June 8

Issuing from the United States Patent Office on this day in 1869 was Letters Patent No. 91,175, entitled Improvement in Machinery for Sewing Books, in which the inventor stated: “Be it known that I, David McConnell Smyth, of Orange, in the County of Essex, and State of New Jersey, have invented certain new and useful improvements in Machinery for Sewing Books and Pamphlets; and I do hereby declare that the following is a full, clear, and exact description thereof, reference being made to the accompanying drawings, making part of this specification, in which . . . .”

A veteran of Gettysburg, David Smyth was that type of 19th century American who can only be described as a compulsive inventor. He was brought as a boy from the County Down across the sea to the northeastern corner of Pennsylvania by his blacksmith father who settled in the Susquehanna County town of Harford. Here he served an apprenticeship at the blacksmith trade. At the age of fourteen he turned out his first invention, the gimlet screw-point. Finding it necessary to finance the patent for this device, he purchased a supply of colored lithographs, which he sold from door-to-door throughout the surrounding countryside.

Smyth then attended Franklin Academy for a year. Still unable to raise the money for a patent, he started out for New York City hoping to develop his device further. He walked the entire distance, supporting himself by odd jobs on the way. For almost two years he was in financial difficulties, but his skill as a blacksmith eventually secured him a position with a carriage and street-car builder. At this time he received a thousand dollars for his gimlet-screw. He found himself classed as an up-and-coming young man by such inventors as Elias Howe, inventor of the sewing machine, and Samuel F. B. Morse, perfector of the telegraph.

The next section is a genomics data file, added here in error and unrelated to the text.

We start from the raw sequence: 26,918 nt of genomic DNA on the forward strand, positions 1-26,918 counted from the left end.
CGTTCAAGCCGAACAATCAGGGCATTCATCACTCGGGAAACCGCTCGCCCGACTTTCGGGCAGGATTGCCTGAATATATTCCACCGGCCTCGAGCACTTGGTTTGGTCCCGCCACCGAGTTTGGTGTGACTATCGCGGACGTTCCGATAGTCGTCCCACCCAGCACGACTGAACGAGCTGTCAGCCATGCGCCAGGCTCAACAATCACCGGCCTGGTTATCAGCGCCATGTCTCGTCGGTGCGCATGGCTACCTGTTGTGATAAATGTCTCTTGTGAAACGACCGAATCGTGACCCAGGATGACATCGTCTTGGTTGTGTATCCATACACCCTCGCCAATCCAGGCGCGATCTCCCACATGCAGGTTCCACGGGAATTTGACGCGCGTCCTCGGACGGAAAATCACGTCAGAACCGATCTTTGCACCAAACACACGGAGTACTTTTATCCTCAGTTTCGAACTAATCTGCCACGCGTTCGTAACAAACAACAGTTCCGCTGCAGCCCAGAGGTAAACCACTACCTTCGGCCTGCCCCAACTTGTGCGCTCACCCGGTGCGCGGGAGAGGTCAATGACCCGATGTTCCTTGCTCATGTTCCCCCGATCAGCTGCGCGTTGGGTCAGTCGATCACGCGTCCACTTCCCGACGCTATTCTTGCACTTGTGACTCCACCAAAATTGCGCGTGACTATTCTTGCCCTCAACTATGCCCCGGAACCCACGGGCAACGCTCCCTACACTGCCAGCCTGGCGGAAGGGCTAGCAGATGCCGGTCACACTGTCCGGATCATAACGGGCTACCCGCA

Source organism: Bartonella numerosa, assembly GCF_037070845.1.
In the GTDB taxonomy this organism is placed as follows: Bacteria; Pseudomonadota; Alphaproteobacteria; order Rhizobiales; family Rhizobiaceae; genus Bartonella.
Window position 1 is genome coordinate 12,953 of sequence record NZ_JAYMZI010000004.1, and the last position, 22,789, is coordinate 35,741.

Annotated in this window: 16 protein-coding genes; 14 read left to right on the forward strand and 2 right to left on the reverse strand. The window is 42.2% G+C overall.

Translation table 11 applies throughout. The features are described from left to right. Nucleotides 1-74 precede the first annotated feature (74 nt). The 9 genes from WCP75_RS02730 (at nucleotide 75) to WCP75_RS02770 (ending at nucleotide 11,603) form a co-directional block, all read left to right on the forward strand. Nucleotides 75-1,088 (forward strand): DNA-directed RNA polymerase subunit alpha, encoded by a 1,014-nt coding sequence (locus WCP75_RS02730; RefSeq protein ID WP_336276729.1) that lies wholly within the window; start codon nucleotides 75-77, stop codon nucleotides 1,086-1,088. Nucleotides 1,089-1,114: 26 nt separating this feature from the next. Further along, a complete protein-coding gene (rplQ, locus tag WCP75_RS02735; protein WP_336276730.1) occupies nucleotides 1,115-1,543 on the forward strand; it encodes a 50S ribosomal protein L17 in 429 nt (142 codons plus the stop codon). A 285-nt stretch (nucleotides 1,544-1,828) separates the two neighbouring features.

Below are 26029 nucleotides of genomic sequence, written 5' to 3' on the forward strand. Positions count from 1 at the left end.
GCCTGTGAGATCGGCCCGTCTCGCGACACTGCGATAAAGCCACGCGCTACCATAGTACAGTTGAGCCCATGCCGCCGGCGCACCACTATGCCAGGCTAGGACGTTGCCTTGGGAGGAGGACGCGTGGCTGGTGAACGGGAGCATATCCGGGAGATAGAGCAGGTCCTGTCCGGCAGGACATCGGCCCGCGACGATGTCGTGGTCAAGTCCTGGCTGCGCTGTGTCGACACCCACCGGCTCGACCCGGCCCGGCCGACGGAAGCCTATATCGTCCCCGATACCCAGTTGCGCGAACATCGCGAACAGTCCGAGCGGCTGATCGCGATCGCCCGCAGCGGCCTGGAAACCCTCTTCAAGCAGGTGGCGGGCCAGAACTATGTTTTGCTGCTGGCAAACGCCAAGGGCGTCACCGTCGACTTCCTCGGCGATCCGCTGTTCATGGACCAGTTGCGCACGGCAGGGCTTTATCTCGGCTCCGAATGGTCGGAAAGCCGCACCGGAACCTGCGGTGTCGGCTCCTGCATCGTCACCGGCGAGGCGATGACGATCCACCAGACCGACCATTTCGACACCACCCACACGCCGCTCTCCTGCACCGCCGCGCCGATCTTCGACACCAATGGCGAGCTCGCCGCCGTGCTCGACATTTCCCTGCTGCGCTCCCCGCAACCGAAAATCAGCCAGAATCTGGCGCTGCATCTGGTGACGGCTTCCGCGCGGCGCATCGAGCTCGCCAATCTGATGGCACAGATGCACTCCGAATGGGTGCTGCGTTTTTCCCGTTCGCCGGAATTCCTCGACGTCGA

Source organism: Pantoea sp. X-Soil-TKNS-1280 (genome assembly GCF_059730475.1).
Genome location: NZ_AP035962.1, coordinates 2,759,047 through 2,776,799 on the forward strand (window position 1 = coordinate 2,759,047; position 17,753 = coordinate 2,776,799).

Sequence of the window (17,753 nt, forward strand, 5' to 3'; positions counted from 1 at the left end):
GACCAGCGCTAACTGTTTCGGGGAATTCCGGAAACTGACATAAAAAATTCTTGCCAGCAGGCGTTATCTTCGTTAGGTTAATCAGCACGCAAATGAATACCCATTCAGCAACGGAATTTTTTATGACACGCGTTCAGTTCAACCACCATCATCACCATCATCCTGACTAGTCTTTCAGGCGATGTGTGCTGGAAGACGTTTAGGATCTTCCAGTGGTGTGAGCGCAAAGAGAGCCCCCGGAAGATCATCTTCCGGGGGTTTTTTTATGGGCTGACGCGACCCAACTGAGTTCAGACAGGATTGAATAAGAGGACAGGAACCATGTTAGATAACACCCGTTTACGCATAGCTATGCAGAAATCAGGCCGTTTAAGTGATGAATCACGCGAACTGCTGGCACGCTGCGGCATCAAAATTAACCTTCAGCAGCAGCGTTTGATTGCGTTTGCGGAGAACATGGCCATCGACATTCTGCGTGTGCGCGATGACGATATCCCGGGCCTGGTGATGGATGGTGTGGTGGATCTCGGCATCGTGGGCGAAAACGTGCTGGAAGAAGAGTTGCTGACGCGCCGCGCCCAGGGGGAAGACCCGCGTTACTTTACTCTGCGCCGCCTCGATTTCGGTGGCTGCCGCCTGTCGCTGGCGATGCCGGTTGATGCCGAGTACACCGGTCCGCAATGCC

Smyth’s next invention was a platform scale, which brought him over two thousand dollars for half-interest. In the tradition of the creative mechanic, he always had great problems in managing his money. Consequently he was frequently short of cash, and from time to time had to return to his work in order to recoup his finances. No doubt his friendship with Howe started him thinking about devices for sewing, as he next constructed a machine to sew on the sides of shoes, which was not successful. He then built a machine to sew spangles in hoop skirts, selling it for a pittance to an entrepreneur who later cleared over a quarter of a million dollars a year with it.

After military service during the Civil War, he produced an improved method of making toothpicks, an adjustable carpenter’s miter-box, and a machine for making paper collars. Finally a machine for sewing the fancy stitching in shoes brought him very comfortable royalties. But again he found himself in financial difficulty, so he determined to produce a device which would maintain him securely into his old age. This turned out to be a book-sewing machine, which with subsequent improvements was his most successful invention. He formed the Smyth Manufacturing Company in Hartford, Connecticut, and at the age of forty-seven had finally achieved his goal.

The sewing-machine revolutionized the manufacture of books at a period when power presses and stereotyping had far outdistanced the bindery in production speeds. With the Smyth machine a good operator could sew up to seventy books per minute. Such a rapid output found immediate favor with book manufacturers all over the world. One practice which the Smyth device relegated to the scrap heap, to the cheers of most of the bibliophiles, was the sewing of books by stabbing holes in the inside margin, which made it impossible to open a book flat.

It also eliminated the “long rows of girls” described by a little volume on publishing printed by Harper & Brothers in 1855: “The sewing of books is a great work. The ranges of tables devoted to it are so extensive as to furnish accommodations for one hundred girls. .. . Every visitor who sees these girls at their work is struck with the extreme rapidity and dexterity of their movements, and with the healthy and happy, and highly attractive appearance which they themselves and the scene of their labors exhibit.”

No doubt the girls were even happier and more attractive when Mr. Smyth relieved them of their healthy labors.

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